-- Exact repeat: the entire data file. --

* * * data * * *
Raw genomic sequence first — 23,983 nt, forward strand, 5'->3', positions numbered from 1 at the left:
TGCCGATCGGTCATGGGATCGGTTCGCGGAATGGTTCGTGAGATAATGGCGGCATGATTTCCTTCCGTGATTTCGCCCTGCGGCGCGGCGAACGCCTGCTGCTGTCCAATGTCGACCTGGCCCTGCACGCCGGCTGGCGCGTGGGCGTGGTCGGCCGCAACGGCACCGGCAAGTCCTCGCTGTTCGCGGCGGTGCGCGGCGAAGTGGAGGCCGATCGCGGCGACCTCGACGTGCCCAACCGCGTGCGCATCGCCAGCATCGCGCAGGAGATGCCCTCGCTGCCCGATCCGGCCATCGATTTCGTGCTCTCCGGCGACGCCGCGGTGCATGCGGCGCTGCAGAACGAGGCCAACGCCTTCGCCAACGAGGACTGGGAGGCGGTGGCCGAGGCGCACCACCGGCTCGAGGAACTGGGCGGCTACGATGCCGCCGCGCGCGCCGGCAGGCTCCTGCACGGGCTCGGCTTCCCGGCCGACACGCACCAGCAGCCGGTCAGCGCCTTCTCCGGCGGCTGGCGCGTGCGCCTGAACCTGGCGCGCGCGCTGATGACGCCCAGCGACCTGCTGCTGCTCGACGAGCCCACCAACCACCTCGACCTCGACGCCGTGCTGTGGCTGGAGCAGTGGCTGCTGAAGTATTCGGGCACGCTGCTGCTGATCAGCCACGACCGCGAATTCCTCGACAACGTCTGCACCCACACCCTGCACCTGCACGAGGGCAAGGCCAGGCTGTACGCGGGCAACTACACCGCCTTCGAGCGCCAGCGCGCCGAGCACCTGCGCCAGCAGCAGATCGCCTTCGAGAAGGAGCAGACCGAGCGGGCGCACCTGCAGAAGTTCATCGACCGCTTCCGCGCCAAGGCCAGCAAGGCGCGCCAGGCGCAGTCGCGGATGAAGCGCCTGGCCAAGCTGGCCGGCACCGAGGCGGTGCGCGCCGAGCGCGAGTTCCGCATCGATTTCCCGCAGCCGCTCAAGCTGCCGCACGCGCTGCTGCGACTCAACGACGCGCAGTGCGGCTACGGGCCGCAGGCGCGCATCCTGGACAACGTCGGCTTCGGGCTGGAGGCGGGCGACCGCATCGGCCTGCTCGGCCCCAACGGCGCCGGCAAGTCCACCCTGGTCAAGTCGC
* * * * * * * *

Raw genomic sequence first — 23,983 nt, forward strand, 5'->3', positions numbered from 1 at the left:
TGCCGATCGGTCATGGGATCGGTTCGCGGAATGGTTCGTGAGATAATGGCGGCATGATTTCCTTCCGTGATTTCGCCCTGCGGCGCGGCGAACGCCTGCTGCTGTCCAATGTCGACCTGGCCCTGCACGCCGGCTGGCGCGTGGGCGTGGTCGGCCGCAACGGCACCGGCAAGTCCTCGCTGTTCGCGGCGGTGCGCGGCGAAGTGGAGGCCGATCGCGGCGACCTCGACGTGCCCAACCGCGTGCGCATCGCCAGCATCGCGCAGGAGATGCCCTCGCTGCCCGATCCGGCCATCGATTTCGTGCTCTCCGGCGACGCCGCGGTGCATGCGGCGCTGCAGAACGAGGCCAACGCCTTCGCCAACGAGGACTGGGAGGCGGTGGCCGAGGCGCACCACCGGCTCGAGGAACTGGGCGGCTACGATGCCGCCGCGCGCGCCGGCAGGCTCCTGCACGGGCTCGGCTTCCCGGCCGACACGCACCAGCAGCCGGTCAGCGCCTTCTCCGGCGGCTGGCGCGTGCGCCTGAACCTGGCGCGCGCGCTGATGACGCCCAGCGACCTGCTGCTGCTCGACGAGCCCACCAACCACCTCGACCTCGACGCCGTGCTGTGGCTGGAGCAGTGGCTGCTGAAGTATTCGGGCACGCTGCTGCTGATCAGCCACGACCGCGAATTCCTCGACAACGTCTGCACCCACACCCTGCACCTGCACGAGGGCAAGGCCAGGCTGTACGCGGGCAACTACACCGCCTTCGAGCGCCAGCGCGCCGAGCACCTGCGCCAGCAGCAGATCGCCTTCGAGAAGGAGCAGACCGAGCGGGCGCACCTGCAGAAGTTCATCGACCGCTTCCGCGCCAAGGCCAGCAAGGCGCGCCAGGCGCAGTCGCGGATGAAGCGCCTGGCCAAGCTGGCCGGCACCGAGGCGGTGCGCGCCGAGCGCGAGTTCCGCATCGATTTCCCGCAGCCGCTCAAGCTGCCGCACGCGCTGCTGCGACTCAACGACGCGCAGTGCGGCTACGGGCCGCAGGCGCGCATCCTGGACAACGTCGGCTTCGGGCTGGAGGCGGGCGACCGCATCGGCCTGCTCGGCCCCAACGGCGCCGGCAAGTCCACCCTGGTCAAGTCGC